With Valentine’s Day falling smack in its center like a succulent cherry, February traditionally marks the month of love and affection. For many, the celebration of February 14th might include not only wine, roses, and a gourmet dinner, but also hugs, kisses, and possibly some sex.
This year, however, February 2021 also marks the first anniversary of the United States’ public battle with COVID-19. In spite of 2020’s precautions and protocols (not to mention the current rollout of vaccines), the number of confirmed cases (and deaths) still increases daily. Nearly a year ago, Dr. Anthony Fauci suggested we may never shake hands with each other again, and the “air kiss” greeting has certainly been retired until further notice. Today, masks, social distancing, and sanitization remain vital requirements.
So what does that mean for the Month of Love? Has our need and desire for physical affection become obsolete?
The answer is a resounding no. In fact, a scientific study in the Western Journal of Communication supports that positive physical touch is not only good for your mood and your spirit, but also for your heart — and then some. Another article in The Journals of Gerontology indicates that hugging and embracing, receiving a pat on the back, getting a supportive neck massage — or experiencing any other close physical contact — can lower heart rate, improve sleep and respiratory rates, and yield higher oxytocin levels.
Moreover, as reported in Research on Aging, high physical touch can be protective against high blood pressure. A study of 59 women (reported in Penn Medicine) has also demonstrated that women who more frequently hug their partners often have a lower resting blood pressure than those who rarely engage in physical touch.
While lower blood pressure and heart rates seem to be obvious health benefits (especially during American Heart Month) why are higher oxytocin levels something worth our attention? Known commonly as “the Love Hormone,” oxytocin is generally linked to the mother-child bond and/or skin-to-skin contact. But higher levels of oxytocin help us all feel more peaceful and satisfied.
For example, elevated levels of oxytocin have been linked to improved sleep, as well as the ability to tell our brain we’re full and don’t need that second helping of macaroni and cheese. As also summarized in Frontiers in Psychology, when our oxytocin levels are higher, it’s possible we’ll sleep better, eat more sensibly, and feel more relaxed — therefore avoiding the myriad health complications of lack of sleep and overeating.
Oxytocin also has the ability to undo the potential negative effects of cortisol — a stress hormone — in our bodies. When at work, cortisol prioritizes the systems required for short-term survival, rather than those that sustain long-term health. Higher levels of cortisol can contribute to a weakened immune system, suppression of the digestive system and reproductive systems, and as the Mayo Clinic reported, in general, create a greater chance of getting sick.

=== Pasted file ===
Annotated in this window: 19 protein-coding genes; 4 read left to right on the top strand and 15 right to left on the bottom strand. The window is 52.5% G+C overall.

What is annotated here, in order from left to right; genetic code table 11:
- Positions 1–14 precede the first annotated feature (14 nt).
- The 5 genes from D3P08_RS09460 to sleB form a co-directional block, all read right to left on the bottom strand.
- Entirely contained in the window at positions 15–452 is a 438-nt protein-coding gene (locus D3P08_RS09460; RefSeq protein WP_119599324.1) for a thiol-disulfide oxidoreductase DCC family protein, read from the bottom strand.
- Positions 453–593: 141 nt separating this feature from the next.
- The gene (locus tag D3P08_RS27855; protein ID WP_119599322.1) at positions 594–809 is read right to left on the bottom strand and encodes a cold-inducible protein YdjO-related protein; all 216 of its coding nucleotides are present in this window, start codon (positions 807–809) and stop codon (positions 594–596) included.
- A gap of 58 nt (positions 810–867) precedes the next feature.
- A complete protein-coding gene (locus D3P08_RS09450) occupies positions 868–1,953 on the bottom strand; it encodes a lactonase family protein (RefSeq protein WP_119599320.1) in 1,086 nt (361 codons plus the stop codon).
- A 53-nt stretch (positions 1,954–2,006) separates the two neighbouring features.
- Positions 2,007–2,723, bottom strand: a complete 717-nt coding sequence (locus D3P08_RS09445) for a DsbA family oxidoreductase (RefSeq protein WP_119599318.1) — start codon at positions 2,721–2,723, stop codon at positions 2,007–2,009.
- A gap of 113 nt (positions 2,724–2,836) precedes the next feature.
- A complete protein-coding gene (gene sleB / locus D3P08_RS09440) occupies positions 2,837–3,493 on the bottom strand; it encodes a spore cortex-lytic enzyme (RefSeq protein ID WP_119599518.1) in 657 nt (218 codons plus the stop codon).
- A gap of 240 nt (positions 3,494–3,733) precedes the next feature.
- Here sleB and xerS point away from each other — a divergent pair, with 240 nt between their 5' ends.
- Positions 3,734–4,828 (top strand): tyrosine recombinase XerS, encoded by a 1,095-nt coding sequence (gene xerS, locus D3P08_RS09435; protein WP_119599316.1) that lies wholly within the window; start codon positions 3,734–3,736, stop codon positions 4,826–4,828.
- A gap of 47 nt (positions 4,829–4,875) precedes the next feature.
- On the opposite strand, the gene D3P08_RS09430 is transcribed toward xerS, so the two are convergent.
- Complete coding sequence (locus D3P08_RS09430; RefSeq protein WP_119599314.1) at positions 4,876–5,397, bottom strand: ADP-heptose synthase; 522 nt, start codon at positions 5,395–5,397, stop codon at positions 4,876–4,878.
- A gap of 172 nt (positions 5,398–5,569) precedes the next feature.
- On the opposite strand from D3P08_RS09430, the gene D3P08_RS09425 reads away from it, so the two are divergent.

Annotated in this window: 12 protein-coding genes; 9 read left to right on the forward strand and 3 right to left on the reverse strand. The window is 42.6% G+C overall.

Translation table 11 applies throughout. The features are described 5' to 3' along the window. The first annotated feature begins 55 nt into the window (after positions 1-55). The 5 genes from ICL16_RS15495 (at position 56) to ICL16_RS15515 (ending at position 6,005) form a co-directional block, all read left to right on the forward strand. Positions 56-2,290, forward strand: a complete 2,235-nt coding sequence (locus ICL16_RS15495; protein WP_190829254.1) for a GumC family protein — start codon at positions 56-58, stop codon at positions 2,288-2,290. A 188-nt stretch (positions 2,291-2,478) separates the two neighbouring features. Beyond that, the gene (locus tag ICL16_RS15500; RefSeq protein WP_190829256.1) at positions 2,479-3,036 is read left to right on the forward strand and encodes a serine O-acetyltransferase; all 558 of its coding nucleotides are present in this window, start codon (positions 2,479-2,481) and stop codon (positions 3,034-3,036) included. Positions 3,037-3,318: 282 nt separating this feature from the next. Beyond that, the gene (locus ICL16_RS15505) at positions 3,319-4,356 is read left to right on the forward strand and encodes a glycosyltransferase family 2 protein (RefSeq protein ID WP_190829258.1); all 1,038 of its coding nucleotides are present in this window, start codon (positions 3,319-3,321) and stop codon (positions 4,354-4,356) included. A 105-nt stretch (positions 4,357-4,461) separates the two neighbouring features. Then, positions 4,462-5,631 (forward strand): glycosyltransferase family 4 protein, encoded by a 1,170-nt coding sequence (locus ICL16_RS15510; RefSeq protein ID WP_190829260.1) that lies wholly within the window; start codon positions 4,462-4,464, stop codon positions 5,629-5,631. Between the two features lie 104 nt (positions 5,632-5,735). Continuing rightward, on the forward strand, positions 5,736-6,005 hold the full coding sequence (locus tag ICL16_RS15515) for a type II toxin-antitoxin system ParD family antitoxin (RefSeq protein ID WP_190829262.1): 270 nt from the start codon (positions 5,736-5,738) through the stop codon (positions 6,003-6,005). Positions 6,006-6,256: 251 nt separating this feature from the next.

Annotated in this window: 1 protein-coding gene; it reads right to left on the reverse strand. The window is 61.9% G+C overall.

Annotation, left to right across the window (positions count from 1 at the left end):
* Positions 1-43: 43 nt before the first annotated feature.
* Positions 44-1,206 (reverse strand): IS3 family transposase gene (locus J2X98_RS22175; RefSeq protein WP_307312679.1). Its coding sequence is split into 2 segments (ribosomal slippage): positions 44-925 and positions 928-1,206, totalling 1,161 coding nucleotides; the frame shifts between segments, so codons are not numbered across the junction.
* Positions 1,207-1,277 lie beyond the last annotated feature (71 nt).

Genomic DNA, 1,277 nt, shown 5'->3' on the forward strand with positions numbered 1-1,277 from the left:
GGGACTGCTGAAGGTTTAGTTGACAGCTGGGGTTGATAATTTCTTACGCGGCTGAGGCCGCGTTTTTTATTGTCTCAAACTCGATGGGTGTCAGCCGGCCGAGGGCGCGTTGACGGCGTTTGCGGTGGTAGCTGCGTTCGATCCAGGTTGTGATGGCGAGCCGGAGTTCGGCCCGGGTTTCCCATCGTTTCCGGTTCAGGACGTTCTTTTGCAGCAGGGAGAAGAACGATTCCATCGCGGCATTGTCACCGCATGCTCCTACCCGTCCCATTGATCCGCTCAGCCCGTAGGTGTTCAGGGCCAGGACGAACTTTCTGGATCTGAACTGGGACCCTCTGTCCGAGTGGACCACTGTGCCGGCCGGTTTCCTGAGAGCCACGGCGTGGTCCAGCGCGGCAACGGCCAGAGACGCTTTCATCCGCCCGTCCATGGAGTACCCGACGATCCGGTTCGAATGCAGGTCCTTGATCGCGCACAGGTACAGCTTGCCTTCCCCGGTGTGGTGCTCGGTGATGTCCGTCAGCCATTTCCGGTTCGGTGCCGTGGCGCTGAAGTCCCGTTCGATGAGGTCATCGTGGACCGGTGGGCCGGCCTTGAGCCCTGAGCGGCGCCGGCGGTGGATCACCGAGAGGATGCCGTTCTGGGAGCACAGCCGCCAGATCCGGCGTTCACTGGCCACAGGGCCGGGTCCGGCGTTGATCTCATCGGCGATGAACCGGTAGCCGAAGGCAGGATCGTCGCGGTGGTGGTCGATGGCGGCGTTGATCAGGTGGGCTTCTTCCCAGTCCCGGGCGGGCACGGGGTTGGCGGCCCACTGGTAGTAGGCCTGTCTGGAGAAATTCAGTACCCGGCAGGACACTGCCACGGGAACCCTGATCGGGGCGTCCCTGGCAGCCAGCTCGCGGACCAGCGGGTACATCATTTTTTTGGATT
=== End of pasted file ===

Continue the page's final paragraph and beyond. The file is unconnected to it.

“Oxytocin is part of a complex system of neurohormones, but when it’s released by physical touch it can have many benefits, including laying the foundation for cognitive, social and emotional well-being.” – Paula S. Barry, MD, physician at Penn Family and Internal Medicine Longwood
A careful read of all these studies indicates that the most direct way to increase oxytocin levels is through mutually welcomed, positive, enjoyable physical contact — preferably with someone you love. But this kind of connection with a domestic or romantic partner isn’t the only type we benefit from. The Journals of Gerontology reports that even positive touch from associates or others outside our closest circles may also have benefits including improved sleep, lower blood pressure, improved respiratory rate, and decreased experience of pain.
But we aren’t limited to contact with just people, either. Affection with our furry friends can also provide similar health benefits as that with another person. Many sources, including Johns Hopkins medicine, the NIH, and the CDC encourage interactions with animals to decrease cortisol, triglyceride and cholesterol levels, plus increase oxytocin, and reduce risks of cardiovascular disease. Even simply spending time outdoors in a natural environment with birds, plants, and other wildlife (according to the International Journal of Environmental Research and Public Health) is shown to improve immune functions, prevent illnesses, and reduce stress.
For all of us, the new landscape of the COVID-19 pandemic means safe physical connection of any kind can only happen between a few select other humans (or animals), if at all. Even Time magazine has speculated about the negative effects of this contact-deficient world.
Fortunately, there are still ways the most independent (and germ-conscious) individual can substitute the benefits of physical contact, and keep their physiology thrumming.
Whatever you’re doing to love yourself through February, we’re here for you. If you’re not already monitoring your heart and cardiovascular health, if your stress levels appear to be increasing, if you’re concerned about a lack of physical contact — or anything else regarding your well-being — please reach out. As always, there’s a lot we can do to support your whole health, even without touch. Contact us any time to schedule an appointment.